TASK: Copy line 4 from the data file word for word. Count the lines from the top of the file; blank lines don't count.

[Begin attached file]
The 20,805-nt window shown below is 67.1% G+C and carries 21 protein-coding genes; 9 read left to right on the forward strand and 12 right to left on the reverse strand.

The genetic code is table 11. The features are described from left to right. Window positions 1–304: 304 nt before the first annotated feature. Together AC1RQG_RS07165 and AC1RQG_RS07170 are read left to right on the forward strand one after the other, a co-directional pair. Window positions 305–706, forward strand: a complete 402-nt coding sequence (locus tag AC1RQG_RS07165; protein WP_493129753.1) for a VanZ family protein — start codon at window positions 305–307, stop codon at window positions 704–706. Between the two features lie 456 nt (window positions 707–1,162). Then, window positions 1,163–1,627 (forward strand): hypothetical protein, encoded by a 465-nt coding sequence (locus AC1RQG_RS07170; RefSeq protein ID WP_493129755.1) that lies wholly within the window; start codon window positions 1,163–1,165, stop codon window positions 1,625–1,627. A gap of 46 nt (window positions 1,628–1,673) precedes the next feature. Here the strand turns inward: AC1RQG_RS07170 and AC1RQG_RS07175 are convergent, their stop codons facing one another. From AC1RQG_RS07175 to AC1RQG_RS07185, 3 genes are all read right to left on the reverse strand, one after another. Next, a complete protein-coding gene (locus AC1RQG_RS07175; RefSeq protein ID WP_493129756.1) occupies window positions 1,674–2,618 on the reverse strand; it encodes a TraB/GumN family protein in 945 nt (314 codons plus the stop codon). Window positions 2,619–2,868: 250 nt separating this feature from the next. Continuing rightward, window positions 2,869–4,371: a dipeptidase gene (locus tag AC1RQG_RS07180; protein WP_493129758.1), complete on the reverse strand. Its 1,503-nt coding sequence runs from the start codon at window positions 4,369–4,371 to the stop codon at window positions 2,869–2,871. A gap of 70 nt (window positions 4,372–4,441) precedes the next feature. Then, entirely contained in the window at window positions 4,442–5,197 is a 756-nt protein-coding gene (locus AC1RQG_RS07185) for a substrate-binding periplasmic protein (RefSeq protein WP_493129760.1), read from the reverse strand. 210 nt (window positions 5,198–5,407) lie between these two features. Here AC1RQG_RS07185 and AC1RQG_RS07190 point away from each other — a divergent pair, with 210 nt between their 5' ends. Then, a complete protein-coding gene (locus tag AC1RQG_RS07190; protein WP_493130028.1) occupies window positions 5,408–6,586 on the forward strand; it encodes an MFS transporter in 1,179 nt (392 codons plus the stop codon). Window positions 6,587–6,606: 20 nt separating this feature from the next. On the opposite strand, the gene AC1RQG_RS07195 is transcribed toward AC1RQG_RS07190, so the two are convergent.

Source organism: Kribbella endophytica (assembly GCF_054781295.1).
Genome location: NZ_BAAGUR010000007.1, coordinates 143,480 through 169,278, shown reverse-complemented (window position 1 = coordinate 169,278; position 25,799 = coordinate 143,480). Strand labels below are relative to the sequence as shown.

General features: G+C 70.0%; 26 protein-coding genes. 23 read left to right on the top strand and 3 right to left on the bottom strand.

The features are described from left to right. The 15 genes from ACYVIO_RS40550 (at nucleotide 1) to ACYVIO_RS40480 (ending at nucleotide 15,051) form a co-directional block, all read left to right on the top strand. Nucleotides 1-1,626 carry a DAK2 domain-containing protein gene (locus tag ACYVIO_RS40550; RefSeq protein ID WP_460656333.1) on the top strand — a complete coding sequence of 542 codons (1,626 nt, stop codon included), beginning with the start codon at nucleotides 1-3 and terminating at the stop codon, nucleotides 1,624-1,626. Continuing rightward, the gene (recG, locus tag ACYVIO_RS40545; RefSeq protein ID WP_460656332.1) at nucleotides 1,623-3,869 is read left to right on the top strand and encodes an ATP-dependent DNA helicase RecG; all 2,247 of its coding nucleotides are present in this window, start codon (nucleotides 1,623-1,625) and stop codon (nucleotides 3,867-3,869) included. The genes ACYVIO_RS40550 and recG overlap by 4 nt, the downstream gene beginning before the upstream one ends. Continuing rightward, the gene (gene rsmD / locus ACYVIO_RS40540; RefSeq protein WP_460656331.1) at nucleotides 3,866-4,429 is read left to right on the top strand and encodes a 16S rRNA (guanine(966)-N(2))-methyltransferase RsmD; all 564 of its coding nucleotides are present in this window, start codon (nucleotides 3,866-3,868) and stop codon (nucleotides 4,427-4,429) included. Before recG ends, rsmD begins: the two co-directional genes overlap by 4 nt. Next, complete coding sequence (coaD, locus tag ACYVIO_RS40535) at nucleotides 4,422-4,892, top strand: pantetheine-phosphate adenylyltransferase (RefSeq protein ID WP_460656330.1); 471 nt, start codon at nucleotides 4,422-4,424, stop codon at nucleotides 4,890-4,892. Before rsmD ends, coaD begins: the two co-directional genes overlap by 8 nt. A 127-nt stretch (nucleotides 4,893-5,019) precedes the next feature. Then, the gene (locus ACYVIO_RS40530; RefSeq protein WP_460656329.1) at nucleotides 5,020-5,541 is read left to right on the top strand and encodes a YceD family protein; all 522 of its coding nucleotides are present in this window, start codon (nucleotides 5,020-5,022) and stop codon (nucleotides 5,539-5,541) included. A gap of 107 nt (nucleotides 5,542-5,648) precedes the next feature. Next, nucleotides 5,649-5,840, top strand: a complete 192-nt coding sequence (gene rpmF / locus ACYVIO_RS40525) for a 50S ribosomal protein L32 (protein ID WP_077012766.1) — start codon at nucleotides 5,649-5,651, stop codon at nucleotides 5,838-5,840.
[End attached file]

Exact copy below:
Genome location: NZ_BAAGUR010000007.1, coordinates 143,480 through 169,278, shown reverse-complemented (window position 1 = coordinate 169,278; position 25,799 = coordinate 143,480). Strand labels below are relative to the sequence as shown.